YOU’RE WAITING IN line for your morning flat white, head buried in your phone. Someone sidles up behind you. You sense their presence and immediately turn your body away from them, shielding yourself from a random conversation that serves no obvious purpose. Too bad because you might have just missed an opportunity to get a free, painless boost to your wellbeing. All you had to do was utter two words: “Good morning”.
A study published in the journal Social Psychological and Personality Science involving 60,000 people found those who had more random conversations with strangers had greater life satisfaction. “Having a sense of belonging involves feeling like you are accepted and valued by other people–it is often considered a fundamental human need,” says Dr Esra Ascigil of Sabanci University.
Recently, the World Health Organization declared loneliness a global public health concern—one that is as bad as smoking 15 cigarettes a day. Psychologists say such loneliness is related to the degree of isolation reported in most Western modern societies. People tend to keep to themselves and only talk to people they already know. Or they bury themselves in their phones.
In this study, researchers asked people in Turkey and the UK about recent momentary interactions, or even conversations, with strangers.
The researchers suggest that interacting with strangers on a regular basis can lead to feelings of belonging to a community, which can make people feel more accepted and even valued by those who share their small part of the world—feelings that prior studies have shown help people to feel satisfied with their lives.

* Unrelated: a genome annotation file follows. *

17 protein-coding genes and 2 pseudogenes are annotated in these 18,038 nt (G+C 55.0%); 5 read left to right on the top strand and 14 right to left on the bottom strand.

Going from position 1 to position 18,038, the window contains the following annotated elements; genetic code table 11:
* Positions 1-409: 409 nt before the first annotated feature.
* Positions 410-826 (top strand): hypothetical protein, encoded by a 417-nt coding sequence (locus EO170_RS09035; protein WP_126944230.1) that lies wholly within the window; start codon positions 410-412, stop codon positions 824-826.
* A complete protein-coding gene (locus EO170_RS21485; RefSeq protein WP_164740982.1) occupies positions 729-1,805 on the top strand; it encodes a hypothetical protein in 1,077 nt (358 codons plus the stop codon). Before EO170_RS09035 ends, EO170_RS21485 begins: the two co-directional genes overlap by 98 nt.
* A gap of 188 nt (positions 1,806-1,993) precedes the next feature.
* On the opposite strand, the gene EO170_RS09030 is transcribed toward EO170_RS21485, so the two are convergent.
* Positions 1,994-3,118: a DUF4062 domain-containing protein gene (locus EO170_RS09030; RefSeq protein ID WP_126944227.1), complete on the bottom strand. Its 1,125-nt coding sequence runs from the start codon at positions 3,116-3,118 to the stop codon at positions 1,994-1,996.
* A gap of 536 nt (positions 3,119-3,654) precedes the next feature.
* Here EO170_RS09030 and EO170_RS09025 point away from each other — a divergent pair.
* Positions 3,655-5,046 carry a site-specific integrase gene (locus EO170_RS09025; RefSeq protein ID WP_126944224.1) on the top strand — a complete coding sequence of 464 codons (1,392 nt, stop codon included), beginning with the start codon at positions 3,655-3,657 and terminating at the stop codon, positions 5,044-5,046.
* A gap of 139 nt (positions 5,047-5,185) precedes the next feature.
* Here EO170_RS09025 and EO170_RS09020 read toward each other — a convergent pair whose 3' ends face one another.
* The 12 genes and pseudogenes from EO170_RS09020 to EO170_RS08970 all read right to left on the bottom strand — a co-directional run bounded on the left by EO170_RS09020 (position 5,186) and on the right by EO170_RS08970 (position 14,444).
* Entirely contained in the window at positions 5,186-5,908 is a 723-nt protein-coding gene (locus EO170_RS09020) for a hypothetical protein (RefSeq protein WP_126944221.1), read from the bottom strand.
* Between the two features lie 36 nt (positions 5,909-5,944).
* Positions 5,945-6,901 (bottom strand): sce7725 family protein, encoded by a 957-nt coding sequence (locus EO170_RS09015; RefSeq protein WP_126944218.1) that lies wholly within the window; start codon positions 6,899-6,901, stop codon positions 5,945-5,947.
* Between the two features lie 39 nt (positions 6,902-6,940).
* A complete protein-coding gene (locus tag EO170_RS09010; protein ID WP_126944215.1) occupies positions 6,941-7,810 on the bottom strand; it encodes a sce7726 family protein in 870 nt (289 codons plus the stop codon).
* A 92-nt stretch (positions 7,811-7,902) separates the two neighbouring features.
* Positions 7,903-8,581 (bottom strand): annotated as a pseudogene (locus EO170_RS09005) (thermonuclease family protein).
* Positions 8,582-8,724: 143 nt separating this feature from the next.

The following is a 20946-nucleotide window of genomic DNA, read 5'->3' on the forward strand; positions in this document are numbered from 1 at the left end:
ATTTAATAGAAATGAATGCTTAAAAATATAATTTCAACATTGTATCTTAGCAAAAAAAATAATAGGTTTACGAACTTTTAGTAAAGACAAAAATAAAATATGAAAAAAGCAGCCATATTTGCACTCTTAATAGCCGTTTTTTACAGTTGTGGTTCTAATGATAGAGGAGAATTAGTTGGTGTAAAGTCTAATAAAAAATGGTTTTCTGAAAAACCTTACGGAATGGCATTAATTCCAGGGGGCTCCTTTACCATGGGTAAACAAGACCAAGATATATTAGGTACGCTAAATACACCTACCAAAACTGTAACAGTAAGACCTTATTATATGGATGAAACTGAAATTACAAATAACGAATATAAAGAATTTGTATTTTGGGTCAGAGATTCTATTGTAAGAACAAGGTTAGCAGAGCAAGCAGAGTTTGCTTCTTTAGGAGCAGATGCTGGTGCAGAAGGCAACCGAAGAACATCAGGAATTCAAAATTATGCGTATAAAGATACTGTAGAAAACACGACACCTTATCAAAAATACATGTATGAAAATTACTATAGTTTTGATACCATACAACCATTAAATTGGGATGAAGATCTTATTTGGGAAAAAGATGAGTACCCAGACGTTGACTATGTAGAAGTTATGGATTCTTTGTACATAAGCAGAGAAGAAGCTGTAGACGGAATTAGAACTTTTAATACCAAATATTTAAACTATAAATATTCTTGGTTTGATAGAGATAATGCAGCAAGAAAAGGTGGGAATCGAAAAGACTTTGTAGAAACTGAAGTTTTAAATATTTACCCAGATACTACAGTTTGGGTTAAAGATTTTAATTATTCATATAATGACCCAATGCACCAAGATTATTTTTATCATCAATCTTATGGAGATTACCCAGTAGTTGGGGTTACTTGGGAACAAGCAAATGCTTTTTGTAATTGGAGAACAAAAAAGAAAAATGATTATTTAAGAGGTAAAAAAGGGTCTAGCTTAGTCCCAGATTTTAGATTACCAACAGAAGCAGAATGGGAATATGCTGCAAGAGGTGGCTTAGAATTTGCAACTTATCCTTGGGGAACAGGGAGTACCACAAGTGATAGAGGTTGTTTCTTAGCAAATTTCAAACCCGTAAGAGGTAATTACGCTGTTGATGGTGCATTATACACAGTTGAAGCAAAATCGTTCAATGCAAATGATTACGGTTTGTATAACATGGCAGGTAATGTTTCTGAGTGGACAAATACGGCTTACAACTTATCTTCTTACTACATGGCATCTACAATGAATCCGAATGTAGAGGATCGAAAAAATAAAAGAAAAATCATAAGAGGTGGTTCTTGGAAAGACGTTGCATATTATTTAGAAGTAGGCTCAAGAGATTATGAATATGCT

Previous research has shown that although most people are receptive to a stranger initiating small talk with them, many are nervous about initiating a conversation themselves. A 2022 study published by the Journal of Experimental Social Psychology found most people would not feel confident to go and talk to a stranger themselves, due to fear of rejection, or that the other person might think them odd.
Fear of not knowing what to say or keep a conversation going appeared higher than the fear of the stranger themselves, indicating that it might be our insecurities rather than our fears that are holding us back.
If you need some coaching, try these fool-proof conversation starters:
4 Ways to talk to strangers
1 Smile and Make Eye Contact
It all starts with a smile. Eye contact can foster a sense of trust, while a smile can make the other person feel comfortable. Hit them with both.
If you’re in a coffee queue, for example, anchor the conversation around the location, or the coffee. That shows you’re acknowledging that you’re sharing an experience with the other person, helping create a genuine connection. Something random, on the other hand, may surprise a stranger, and possibly make them uneasy: “My shower head needs fixing” is likely to produce wariness. “These guys [the baristas] are a bit slow today”, will produce a knowing nod. Easy.
3 Practise Active Listening
While talking to strangers show genuine interest in what the other person is saying while making eye contact and giving gestures such as nodding and affirming. This creates a sense of mutual respect for the person and makes the conversation engaging. It’s also just good manners.
4 Be Approachable and Authentic
Be mindful of your body language and tone of voice and keep your expressions simple and approachable. And maybe, put your phone away.